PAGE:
Bitter is not a flavor that Western chefs often explore, or master. But Berasategui did both in this stunning dish that combined smoke with bitter greens. The sharp, bitter edges of both were smoothed beautifully with the pungent fat of oily fish.
At first, this dish struck me as an odd combination of flavors, textures, and temperatures. But, together, they worked wonderfully. Tangy sorrel ice cream helped balance the creaminess of white asparagus soup and the richness of toasted pine nuts warmed in brown butter. Tucked among it all was a mild, creeping heat that remained just on the periphery.
Ganbara’s bar counter was mounded with wild mushrooms of all different shapes and sizes when we walked in for a late-night bite. It was mushroom season, and the kitchen was serving fleshy revellon caps with nuggets of seared foie gras. With a dash of crunchy sea salt crystals and the velvety run of a raw egg yolk, this was a rich but unforgettable combination of earthy flavors and textures.
Tender abalone, the briny flavor of plankton, the smell of woodsy pine in the matsutake, all tied together with a drizzle of warm vinaigrette of dried abalone stock and brown butter: together, a sophisticated combination of flavors and textures that showcased great ingredients and pointed towards a higher way of thinking about food. This represented three Michelin-starred dining at its very best.
This was no ordinary congee. Qui ringed this hand-cracked rice porridge with matsutake mushroom purée and topped it with thinly sliced matsutake, trimmed clams, a slice of kelp, and a sprig of sea bean. It was an unbelievably flavorful collection of umami that was intensified by warm dashi, which was poured over the porridge at the table. I spooned my way around the comforting carousel of treasures until I reached a nugget of foie gras, nestled in the porridge, that ended the tour in a creamy explosion.
I don’t know whether Andoni Aduriz, chef of Mugaritz, intended to mimic the flavor and texture of Chinese, sweet red bean soup (a dessert, served hot) in this beautiful little stew he served us, but he did so with the most unlikely ingredients. The thickened beef stock was grainy with bean starch, and surprisingly sweet with onion. Braised hazelnuts took on the texture of boiled lotus nuts, or peanuts, or taro root, which are common in red bean soup. The resemblance was uncanny, the effect unforgettable.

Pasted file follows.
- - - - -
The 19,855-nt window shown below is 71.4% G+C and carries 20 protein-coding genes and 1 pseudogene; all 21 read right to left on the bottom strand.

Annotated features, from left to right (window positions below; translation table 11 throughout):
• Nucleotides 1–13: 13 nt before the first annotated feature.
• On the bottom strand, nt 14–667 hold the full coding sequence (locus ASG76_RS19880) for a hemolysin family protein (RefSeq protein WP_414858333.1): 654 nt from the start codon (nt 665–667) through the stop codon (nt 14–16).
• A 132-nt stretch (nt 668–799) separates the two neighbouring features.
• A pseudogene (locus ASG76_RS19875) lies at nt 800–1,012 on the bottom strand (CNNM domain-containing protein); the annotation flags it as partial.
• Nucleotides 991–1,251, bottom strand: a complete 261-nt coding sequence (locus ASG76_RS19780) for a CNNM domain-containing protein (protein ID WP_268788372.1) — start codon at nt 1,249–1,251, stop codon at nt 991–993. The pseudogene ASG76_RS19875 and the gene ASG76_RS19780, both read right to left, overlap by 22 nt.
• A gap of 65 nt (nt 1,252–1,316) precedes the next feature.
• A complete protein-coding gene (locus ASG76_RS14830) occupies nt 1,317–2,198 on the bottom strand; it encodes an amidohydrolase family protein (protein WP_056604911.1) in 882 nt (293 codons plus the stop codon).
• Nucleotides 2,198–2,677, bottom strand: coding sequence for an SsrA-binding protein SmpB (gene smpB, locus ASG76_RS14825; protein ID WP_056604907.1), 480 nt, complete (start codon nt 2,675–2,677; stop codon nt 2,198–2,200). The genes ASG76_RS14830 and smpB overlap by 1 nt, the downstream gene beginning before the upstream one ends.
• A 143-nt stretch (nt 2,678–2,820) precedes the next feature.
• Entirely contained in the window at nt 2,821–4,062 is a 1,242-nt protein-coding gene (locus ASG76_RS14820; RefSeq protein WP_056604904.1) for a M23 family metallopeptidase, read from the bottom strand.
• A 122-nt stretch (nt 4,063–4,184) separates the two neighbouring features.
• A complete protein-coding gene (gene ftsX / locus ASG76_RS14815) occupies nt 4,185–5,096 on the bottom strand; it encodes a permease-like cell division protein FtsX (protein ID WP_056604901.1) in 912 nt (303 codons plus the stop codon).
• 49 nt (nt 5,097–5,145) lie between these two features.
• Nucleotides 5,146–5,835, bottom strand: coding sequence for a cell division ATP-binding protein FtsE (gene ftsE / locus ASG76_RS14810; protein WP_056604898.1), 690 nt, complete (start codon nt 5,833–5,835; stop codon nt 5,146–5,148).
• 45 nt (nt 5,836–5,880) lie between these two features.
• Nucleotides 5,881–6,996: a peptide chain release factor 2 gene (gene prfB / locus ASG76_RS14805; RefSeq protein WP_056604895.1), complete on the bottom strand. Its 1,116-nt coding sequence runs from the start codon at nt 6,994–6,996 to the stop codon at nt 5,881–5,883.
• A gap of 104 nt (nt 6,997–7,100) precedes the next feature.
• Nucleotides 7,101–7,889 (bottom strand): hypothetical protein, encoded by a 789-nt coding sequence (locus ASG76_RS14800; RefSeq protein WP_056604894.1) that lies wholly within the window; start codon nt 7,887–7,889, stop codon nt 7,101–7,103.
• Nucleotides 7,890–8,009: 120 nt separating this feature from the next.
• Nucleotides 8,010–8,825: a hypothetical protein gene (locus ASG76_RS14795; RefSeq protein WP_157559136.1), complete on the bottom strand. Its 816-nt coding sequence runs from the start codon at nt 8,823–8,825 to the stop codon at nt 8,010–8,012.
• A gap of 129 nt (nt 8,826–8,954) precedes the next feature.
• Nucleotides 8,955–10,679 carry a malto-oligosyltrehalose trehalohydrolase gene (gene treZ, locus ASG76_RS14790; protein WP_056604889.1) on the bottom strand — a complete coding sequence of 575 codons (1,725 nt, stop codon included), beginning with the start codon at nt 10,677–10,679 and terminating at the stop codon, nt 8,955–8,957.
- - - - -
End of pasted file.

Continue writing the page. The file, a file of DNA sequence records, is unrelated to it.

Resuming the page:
I have come to admire Boulette’s Larder for its consistently well-crafted dishes, always made from high-quality ingredients (I’ve eaten at this restaurant at least once on each of my three trips to San Francisco this year). The “Vegetarian Farmhouse Lunch,” a daily special on the menu, is usually a hearty plate of food, like this bowl of elastic noodles coated in pesto, spiked with chile flakes, and topped with some pine nuts and a tuft of shaved Parmesan.
22. Bay Scallop
Sliced clam with tofu skin, aged kimchi,
smoked egg, and pork broth on the side.
(Stuart Brioza presenting at the Twelve Days of Christmas;
The Restaurant at Meadowood; St. Helena, California)
The brisket had been braised all night, and heaped between two tightly knit rye buns (having a toasted ciabatta-like crust, but with a dense whole grain crumb) with Brie cheese and a slather of creamy horseradish mayonnaise. It was warm and comforting, simple and steadying.
I’ll never forget eating this fish taco, sitting on a stool in the shade of a food truck in Ensenada. There was a street vendor on the corner selling kitsch and blasting Alejandra Guzman on the radio. The fish, with its hot and crisp battered shell, was fried to order. We slung some crema and salsa on it, and piled enough garnishes on top to reassure the locals that we were gringos. But I didn’t care. It was summer, and these fish tacos were delicious.
Here are the twenty “rest of the best” dishes of 2012.